Gillis Congnet, the son of a goldsmith, was trained in Antwerp and became a master in the Guild of St Luke in 1561. Probably in the same year, he travelled to Italy where he worked in Naples, Sicily, Terni and Florence, where he even registered as a member of the Accademia. By 1570, he had returned to his native Antwerp, his name once again appearing in the register of the Guild of St Luke, of which he later became Dean in 1585. His career subsequently took him to him to Amsterdam and Hamburg.
This intriguing picture, painted on copper, demonstrates Congnet’s synthesis of both Italian and Flemish styles. The rapid brush strokes and dynamic composition display the influence of Titian, an artist Congnet is known to have admired. At the same time, the elongated figures, cityscape and the lighting of the painting clearly link the artist back to Flanders and the Antwerp Mannerist style. The ‘darkness [which] came over the whole land’ at the moment of Christ’s death is expertly reproduced by the dramatic, billowing clouds which silhouette His body. Indeed, Karel van Mander, who published his Schilder-boeck (Book of Painters) in 1604, noted Congnet’s distinction at painting nocturnal scenes.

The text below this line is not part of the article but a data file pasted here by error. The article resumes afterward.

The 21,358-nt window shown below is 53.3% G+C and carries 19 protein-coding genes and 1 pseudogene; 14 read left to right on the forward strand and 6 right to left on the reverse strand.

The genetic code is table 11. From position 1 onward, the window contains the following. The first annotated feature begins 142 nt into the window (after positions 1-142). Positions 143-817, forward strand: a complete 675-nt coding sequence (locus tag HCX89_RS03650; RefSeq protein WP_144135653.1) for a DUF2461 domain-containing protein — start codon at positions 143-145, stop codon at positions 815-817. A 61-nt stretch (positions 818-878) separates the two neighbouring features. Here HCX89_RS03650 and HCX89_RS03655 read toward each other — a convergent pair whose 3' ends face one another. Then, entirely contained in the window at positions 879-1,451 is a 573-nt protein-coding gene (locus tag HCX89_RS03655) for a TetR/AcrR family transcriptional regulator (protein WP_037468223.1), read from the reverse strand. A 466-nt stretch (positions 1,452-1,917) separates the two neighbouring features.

The scene Congnet paints does not follow the narrative related in the Bible. Christ’s side has yet to be pierced, but Golgotha is empty of Roman soldiers, spectators or the crosses bearing the body of the two thieves. Instead, the painting reduces the number of figures as a means of heightening the painting’s visual and spiritual intensity, a common choice with painters of the fifteenth and sixteenth centuries. Each of the figures beneath the Cross expresses their grief individually. The Virgin, dressed in a pink dress and deep blue mantle, gazes quietly up at the body of her Son, her hands crossed across her breast in a gesture of mourning and humility. Saint John the Evangelist throws out his arms; while the Magdalene, notable in her extraordinary gold dress and red cloth-of-gold mantle, has fallen to her knees, grasping the cross in one hand.
We are grateful to Jan de Maere for proposing the attribution on the basis of photographs.